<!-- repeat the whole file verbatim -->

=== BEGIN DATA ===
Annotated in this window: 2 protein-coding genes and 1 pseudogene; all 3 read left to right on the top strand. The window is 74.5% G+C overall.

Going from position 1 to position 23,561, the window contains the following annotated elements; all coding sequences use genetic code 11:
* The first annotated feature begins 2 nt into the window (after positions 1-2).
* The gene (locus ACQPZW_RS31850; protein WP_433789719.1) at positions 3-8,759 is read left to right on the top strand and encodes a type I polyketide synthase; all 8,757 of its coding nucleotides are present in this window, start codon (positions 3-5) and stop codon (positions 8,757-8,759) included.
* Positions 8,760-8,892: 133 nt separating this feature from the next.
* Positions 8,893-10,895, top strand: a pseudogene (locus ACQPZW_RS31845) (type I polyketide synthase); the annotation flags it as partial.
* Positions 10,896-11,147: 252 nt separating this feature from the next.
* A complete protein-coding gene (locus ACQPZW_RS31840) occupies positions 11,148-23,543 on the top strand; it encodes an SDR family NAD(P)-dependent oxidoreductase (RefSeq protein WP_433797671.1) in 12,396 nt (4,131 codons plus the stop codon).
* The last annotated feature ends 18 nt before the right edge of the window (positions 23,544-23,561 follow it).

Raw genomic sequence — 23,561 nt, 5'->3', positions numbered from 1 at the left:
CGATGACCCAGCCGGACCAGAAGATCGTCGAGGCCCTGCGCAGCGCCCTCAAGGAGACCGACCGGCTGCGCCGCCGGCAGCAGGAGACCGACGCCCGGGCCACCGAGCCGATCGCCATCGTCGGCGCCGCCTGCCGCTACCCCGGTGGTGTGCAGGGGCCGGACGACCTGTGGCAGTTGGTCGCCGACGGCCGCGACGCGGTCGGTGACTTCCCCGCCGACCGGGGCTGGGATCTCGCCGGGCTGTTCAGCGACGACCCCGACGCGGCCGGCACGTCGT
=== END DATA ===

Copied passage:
Annotated in this window: 2 protein-coding genes and 1 pseudogene; all 3 read left to right on the top strand. The window is 74.5% G+C overall.

Going from position 1 to position 23,561, the window contains the following annotated elements; all coding sequences use genetic code 11:
* The first annotated feature begins 2 nt into the window (after positions 1-2).
* The gene (locus ACQPZW_RS31850; protein WP_433789719.1) at positions 3-8,759 is read left to right on the top strand and encodes a type I polyketide synthase; all 8,757 of its coding nucleotides are present in this window, start codon (positions 3-5) and stop codon (positions 8,757-8,759) included.
* Positions 8,760-8,892: 133 nt separating this feature from the next.
* Positions 8,893-10,895, top strand: a pseudogene (locus ACQPZW_RS31845) (type I polyketide synthase); the annotation flags it as partial.
* Positions 10,896-11,147: 252 nt separating this feature from the next.
* A complete protein-coding gene (locus ACQPZW_RS31840) occupies positions 11,148-23,543 on the top strand; it encodes an SDR family NAD(P)-dependent oxidoreductase (RefSeq protein WP_433797671.1) in 12,396 nt (4,131 codons plus the stop codon).
* The last annotated feature ends 18 nt before the right edge of the window (positions 23,544-23,561 follow it).

Raw genomic sequence — 23,561 nt, 5'->3', positions numbered from 1 at the left:
CGATGACCCAGCCGGACCAGAAGATCGTCGAGGCCCTGCGCAGCGCCCTCAAGGAGACCGACCGGCTGCGCCGCCGGCAGCAGGAGACCGACGCCCGGGCCACCGAGCCGATCGCCATCGTCGGCGCCGCCTGCCGCTACCCCGGTGGTGTGCAGGGGCCGGACGACCTGTGGCAGTTGGTCGCCGACGGCCGCGACGCGGTCGGTGACTTCCCCGCCGACCGGGGCTGGGATCTCGCCGGGCTGTTCAGCGACGACCCCGACGCGGCCGGCACGTCGT